Continuing from last week we see that discipline is aconstant awareness of the need for action paired with aconscious act to implement that action. If our awareness and ourimplementations occur at the same time, then we begin a valued sequenceof disciplined activity.

But if considerable time passes between the moment of awareness and thetime of our implementation, that is called procrastination, putting off untiltomorrow what you can do today. Procrastination is almost the exactopposite of discipline.

In every circumstance we face, we are constantly presented with these twochoices: do it now or do it later, discipline or procrastination. Bearing thefruit of achievement and contentment (discipline) or living with the barebranches of mediocrity (procrastination). Abraham Maslow puts it this way: “In every moment we have two options: to step forward into growth or to step back into safety.”

The rewards of a disciplined life are great, but they are often delayed untilsometime in the future. The rewards for a lack of discipline, on the otherhand, are immediate. But they are minor in comparison to the immeasurablerewards of consistent self-discipline. Unfortunately, most of us would choose today’s pleasure overtomorrow’s fortune.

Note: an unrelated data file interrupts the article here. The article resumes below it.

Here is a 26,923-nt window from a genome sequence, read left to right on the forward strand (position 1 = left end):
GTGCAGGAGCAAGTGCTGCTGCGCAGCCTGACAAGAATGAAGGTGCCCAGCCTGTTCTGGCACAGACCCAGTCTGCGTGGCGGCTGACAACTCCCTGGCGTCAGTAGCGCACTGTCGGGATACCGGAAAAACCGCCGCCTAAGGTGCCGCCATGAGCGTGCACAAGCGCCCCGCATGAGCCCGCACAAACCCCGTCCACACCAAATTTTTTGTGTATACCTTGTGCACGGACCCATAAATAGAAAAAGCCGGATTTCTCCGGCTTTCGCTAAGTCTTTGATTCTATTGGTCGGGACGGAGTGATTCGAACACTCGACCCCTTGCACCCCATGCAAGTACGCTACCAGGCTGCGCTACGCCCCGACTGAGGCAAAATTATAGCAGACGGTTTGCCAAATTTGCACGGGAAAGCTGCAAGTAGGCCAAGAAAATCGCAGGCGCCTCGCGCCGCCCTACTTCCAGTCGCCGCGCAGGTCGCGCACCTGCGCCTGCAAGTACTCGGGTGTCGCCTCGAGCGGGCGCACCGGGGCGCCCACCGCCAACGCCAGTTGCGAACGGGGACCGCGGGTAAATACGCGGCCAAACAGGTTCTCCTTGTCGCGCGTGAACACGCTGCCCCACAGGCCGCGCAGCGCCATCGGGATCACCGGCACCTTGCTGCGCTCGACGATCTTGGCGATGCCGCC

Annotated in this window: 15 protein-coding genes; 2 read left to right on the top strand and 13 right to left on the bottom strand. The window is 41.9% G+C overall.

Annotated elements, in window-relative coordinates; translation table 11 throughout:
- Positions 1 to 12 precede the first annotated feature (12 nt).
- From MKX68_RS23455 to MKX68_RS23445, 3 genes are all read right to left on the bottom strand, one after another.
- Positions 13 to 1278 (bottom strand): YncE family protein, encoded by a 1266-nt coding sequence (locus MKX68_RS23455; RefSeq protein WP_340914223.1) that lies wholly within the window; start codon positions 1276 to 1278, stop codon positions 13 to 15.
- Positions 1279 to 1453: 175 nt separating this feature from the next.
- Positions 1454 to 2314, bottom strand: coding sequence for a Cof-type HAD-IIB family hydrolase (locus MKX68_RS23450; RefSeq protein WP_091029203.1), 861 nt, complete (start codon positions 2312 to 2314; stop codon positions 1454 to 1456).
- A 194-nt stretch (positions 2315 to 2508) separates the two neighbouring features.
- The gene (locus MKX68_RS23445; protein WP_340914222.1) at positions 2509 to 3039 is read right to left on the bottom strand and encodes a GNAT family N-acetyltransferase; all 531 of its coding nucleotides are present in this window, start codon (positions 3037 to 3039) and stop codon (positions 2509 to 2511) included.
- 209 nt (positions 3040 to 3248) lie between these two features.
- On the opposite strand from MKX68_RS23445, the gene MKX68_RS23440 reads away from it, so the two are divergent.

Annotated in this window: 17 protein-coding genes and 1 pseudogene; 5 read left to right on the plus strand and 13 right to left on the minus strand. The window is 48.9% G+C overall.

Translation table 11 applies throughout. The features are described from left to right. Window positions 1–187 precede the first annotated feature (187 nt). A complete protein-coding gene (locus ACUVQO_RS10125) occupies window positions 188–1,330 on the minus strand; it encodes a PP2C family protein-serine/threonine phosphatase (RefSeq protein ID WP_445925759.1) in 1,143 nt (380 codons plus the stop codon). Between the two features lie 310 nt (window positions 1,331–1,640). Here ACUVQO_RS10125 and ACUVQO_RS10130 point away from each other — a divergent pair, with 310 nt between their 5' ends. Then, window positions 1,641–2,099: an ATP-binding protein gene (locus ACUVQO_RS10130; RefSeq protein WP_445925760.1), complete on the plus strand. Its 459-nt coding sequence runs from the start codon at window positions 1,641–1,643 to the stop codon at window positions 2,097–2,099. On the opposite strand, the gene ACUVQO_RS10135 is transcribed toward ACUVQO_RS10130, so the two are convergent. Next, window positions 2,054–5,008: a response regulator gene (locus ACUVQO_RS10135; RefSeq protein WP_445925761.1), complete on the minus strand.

So how can you get rid of the easy distractions? How can you keep yourmind on what you are trying to do? How can you keep an attitude of doing itall and doing it now? How can you make the choice of discipline overprocrastination? How can you stay focused on your ambitions?

You can keep your focus on your work. You can get it done today instead oftomorrow. You can do your socializing when your work is done. You have gotto really work on your consistent self-discipline on a daily basis. Otherwise,you will find yourself distracted. Distracted by negative thoughts. Distractedby negative people. Distracted by idle chatter. And pretty soon,depending on the type of people you associate with, distracted by self-doubt.